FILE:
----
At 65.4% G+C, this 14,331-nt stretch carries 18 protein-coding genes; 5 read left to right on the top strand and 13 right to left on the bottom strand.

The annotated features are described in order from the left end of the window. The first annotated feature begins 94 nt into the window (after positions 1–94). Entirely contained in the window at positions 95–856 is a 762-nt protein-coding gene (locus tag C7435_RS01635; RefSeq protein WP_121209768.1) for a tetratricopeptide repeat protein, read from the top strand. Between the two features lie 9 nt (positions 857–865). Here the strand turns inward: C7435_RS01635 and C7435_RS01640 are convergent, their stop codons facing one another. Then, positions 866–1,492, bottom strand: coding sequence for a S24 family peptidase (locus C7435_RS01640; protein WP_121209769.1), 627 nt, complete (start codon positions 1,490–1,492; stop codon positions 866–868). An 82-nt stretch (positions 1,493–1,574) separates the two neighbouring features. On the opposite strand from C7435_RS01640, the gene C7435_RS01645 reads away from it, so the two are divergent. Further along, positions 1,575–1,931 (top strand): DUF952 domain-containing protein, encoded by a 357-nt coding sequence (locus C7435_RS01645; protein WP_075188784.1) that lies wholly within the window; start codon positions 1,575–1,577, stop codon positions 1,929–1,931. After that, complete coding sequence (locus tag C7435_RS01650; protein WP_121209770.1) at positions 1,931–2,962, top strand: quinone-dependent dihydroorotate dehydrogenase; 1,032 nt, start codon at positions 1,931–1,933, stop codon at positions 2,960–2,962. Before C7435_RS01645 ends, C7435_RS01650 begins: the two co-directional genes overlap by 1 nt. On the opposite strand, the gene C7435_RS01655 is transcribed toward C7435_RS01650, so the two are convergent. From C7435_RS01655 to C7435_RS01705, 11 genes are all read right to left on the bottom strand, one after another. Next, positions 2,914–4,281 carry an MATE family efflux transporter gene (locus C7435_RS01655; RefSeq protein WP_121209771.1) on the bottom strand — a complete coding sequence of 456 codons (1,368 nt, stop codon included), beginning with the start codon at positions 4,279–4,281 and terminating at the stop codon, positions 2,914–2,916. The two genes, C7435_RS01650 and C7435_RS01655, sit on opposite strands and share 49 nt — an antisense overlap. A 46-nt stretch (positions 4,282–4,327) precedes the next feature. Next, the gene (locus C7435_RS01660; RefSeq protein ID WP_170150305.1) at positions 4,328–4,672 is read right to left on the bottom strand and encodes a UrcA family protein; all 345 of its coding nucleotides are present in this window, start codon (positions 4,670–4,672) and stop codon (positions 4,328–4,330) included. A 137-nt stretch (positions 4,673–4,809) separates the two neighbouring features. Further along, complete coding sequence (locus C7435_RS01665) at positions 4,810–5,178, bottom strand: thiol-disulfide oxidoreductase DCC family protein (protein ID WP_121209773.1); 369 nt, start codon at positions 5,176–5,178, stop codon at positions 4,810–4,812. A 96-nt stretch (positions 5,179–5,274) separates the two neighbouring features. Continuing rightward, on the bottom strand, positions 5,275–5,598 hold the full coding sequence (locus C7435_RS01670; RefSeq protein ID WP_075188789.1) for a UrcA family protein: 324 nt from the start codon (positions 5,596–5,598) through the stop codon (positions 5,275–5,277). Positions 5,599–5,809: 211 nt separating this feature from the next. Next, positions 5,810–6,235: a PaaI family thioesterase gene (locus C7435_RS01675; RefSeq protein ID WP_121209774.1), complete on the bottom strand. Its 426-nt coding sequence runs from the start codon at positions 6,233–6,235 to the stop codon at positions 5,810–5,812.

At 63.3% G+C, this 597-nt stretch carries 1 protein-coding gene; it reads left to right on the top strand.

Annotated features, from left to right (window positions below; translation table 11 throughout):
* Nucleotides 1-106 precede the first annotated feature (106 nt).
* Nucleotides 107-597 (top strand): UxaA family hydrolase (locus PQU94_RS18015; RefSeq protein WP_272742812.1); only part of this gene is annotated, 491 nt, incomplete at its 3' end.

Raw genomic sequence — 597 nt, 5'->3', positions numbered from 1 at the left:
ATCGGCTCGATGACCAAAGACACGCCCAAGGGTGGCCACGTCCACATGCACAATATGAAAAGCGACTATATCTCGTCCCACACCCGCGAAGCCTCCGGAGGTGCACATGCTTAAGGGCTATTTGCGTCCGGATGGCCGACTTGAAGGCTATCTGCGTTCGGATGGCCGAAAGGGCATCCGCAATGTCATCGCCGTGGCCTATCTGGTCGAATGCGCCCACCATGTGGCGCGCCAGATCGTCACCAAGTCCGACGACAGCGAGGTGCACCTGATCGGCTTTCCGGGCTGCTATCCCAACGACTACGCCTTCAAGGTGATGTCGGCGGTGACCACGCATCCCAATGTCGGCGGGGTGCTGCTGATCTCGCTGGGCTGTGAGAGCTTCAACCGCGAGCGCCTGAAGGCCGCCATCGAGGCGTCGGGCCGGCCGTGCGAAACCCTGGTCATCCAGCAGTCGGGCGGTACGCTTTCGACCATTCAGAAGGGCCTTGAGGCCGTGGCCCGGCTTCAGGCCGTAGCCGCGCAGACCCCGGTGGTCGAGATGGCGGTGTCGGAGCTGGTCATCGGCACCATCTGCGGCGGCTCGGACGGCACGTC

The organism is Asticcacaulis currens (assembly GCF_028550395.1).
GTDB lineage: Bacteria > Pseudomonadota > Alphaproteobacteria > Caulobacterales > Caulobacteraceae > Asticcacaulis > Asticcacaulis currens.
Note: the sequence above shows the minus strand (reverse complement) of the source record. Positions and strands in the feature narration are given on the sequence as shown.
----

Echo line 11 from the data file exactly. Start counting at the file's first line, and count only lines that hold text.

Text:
Note: the sequence above shows the minus strand (reverse complement) of the source record. Positions and strands in the feature narration are given on the sequence as shown.